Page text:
War, Race and Empire in the Anthropocene: Some Occluded Aspects of Climate Change
- Internationally Acclaimed Author
Over the last several hundred years, human activity has impacted the planet in a such a dramatic and unprecedented way that many have taken to argue for the emergence of a new historical era, the Anthropocene. While this has led to a host of renewed approaches to climate change, this discourse is still largely centered around scientists, engineers, and and economists working in Western universities. As a result, solutions to climate change are posed in technological terms and the political and cultural contexts of global warming become eclipsed.What other frameworks can be used to address the problem? How has ideology and imperialism affected global warming? What are we not talking about when we are talking about climate change?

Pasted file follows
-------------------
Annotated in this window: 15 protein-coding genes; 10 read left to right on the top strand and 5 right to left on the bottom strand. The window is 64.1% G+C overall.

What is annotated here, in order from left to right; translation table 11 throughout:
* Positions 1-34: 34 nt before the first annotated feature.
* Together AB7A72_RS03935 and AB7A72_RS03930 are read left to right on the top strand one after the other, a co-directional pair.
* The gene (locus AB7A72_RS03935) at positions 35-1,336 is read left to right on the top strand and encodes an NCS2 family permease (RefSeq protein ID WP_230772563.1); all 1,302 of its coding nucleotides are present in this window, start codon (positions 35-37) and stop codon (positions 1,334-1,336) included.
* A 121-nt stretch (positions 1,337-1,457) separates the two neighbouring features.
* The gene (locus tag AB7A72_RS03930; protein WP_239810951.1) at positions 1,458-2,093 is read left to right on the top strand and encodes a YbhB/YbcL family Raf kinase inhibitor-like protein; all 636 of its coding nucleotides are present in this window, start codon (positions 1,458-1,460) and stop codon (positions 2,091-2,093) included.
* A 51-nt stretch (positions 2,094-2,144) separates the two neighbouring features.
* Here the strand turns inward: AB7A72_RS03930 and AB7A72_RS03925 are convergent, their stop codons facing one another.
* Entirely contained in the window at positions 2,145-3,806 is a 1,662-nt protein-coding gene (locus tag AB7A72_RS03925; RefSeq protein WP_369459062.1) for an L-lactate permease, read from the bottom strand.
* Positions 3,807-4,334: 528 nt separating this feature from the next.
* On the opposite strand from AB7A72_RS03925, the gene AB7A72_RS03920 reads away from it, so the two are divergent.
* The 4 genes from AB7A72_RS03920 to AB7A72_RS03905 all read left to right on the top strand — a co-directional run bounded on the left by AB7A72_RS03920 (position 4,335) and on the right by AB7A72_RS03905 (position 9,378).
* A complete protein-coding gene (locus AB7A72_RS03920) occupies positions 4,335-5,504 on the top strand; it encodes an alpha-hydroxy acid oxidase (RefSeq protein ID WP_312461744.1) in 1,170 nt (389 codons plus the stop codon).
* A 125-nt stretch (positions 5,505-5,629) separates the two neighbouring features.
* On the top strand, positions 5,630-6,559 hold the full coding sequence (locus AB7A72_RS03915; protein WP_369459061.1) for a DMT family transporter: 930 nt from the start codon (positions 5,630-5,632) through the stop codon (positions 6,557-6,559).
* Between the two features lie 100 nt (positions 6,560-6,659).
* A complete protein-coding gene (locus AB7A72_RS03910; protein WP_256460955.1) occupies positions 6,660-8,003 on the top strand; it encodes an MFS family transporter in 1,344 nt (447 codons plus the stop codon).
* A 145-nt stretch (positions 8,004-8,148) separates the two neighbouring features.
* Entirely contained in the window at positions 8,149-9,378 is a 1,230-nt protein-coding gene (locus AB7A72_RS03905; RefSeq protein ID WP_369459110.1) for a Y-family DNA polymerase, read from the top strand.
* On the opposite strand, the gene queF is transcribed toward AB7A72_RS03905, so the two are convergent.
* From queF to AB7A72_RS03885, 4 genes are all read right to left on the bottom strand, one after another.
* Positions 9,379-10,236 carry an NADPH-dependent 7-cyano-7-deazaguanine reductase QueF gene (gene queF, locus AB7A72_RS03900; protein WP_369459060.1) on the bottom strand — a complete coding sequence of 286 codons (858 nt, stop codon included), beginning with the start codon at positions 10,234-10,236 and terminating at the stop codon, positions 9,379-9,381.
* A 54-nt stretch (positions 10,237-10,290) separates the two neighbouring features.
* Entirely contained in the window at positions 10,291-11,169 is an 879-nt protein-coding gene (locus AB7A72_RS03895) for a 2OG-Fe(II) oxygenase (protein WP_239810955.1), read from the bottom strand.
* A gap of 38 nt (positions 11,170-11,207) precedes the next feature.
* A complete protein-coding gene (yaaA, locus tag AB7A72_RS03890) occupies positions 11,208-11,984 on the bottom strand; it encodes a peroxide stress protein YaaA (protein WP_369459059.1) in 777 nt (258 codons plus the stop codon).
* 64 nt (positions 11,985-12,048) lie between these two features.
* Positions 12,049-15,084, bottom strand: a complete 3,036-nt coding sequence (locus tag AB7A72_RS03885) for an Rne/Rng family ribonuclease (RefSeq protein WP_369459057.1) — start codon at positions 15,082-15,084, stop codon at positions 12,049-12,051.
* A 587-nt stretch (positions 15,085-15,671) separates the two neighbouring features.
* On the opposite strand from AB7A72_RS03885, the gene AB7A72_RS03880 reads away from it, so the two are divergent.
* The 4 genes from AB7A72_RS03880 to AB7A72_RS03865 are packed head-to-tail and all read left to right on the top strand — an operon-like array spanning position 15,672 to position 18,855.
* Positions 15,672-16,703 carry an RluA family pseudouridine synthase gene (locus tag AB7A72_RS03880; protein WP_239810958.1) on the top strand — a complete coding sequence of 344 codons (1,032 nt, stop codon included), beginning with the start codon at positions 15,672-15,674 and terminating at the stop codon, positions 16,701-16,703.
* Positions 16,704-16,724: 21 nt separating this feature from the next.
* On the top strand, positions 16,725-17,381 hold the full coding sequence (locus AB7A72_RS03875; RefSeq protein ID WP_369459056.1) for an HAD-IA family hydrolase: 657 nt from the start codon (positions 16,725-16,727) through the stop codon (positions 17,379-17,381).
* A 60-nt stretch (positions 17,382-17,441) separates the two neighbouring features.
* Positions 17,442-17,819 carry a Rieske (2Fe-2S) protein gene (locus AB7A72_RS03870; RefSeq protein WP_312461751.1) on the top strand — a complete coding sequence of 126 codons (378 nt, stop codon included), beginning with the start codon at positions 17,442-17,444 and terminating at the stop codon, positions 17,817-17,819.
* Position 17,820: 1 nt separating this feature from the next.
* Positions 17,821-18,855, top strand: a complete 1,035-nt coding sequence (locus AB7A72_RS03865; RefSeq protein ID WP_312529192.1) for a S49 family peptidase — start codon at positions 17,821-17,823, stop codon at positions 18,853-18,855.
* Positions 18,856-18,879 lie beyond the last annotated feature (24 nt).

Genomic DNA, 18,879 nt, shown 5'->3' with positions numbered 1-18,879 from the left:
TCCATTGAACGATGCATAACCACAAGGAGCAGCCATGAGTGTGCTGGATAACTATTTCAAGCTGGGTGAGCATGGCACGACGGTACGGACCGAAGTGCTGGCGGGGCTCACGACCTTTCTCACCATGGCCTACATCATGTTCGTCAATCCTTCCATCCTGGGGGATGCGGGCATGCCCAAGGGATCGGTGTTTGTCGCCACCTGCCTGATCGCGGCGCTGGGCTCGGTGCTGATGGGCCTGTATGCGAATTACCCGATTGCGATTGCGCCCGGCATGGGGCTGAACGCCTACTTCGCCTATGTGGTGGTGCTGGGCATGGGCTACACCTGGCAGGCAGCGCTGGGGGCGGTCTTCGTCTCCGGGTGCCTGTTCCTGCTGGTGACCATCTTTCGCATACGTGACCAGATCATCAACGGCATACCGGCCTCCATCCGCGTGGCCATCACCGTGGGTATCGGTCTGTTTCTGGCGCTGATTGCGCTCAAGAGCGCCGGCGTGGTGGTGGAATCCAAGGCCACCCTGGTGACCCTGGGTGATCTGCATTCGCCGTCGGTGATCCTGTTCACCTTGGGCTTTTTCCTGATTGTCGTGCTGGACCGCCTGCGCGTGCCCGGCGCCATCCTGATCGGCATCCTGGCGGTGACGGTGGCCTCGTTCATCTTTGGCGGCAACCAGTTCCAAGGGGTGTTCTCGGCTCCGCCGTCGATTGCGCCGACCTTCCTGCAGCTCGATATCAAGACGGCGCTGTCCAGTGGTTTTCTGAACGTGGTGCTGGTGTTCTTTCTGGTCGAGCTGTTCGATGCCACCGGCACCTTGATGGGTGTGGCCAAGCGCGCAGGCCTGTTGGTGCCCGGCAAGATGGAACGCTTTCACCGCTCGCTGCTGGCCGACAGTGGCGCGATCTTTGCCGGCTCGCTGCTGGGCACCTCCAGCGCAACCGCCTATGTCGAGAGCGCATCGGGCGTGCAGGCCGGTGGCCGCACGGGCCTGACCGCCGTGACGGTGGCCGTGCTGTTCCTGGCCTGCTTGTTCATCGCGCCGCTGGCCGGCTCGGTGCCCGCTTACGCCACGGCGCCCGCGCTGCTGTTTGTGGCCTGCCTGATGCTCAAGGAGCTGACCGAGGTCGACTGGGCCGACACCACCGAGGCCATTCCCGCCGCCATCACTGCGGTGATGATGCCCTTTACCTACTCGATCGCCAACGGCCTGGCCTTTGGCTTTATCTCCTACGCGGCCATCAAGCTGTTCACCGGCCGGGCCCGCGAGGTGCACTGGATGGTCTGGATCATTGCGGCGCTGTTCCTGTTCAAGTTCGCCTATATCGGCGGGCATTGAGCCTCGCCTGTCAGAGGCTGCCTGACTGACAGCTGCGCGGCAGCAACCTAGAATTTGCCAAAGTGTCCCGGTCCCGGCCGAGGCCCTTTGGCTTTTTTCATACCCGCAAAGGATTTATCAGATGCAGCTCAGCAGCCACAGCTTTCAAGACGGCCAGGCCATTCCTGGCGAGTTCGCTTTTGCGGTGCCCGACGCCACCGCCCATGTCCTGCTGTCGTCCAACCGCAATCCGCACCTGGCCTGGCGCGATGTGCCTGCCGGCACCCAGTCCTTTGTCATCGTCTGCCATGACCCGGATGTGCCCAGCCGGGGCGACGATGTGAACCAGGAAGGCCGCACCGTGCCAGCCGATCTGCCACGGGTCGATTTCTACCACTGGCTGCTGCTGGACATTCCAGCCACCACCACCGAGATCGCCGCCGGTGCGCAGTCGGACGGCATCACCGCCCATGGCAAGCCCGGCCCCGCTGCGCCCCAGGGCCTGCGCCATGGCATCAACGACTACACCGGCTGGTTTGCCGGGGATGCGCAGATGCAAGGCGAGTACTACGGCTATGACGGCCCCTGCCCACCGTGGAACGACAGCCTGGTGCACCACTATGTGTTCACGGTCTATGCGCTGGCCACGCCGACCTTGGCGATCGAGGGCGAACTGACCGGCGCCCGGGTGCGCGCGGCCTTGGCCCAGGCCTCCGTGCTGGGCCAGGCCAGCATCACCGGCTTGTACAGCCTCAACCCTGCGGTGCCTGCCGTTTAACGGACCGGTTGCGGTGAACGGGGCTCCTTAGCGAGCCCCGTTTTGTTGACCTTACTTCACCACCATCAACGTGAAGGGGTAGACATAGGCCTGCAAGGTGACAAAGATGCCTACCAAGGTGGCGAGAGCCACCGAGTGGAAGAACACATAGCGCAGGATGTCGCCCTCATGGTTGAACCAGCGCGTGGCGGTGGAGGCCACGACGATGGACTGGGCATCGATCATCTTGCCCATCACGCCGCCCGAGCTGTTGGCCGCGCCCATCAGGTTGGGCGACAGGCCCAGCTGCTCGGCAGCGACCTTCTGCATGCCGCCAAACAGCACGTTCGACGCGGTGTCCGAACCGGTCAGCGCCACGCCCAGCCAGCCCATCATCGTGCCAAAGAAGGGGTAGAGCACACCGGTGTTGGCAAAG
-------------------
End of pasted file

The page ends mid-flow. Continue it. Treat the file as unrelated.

Ghosh’s talk is based on his latest book, The Great Derangement: Climate Change and the Unthinkable, which explores contemporary fiction’s failure to address the realities of climate change. A Q&A and book signing will follow the presentation. This event is open to the public and free. Indivdiuals are encouraged to RSVP.
This talk is made possible by the Virginia G. Piper Center for Creative Writing at ASU and co-sponsored by the Environmental Humanities Initiative (with support from the Julie Ann Wrigley Global Institute of Sustainability, the Sustainability and Spirituality Initiative, the School for the Future of Innovation in Society, Humanities at ASU, the English Department, the Center for Science and the Imagination, and the Center for Jewish Studies), the School of International Letters & Cultures, the Center for Asian Research, and the Institute for Humanities Research.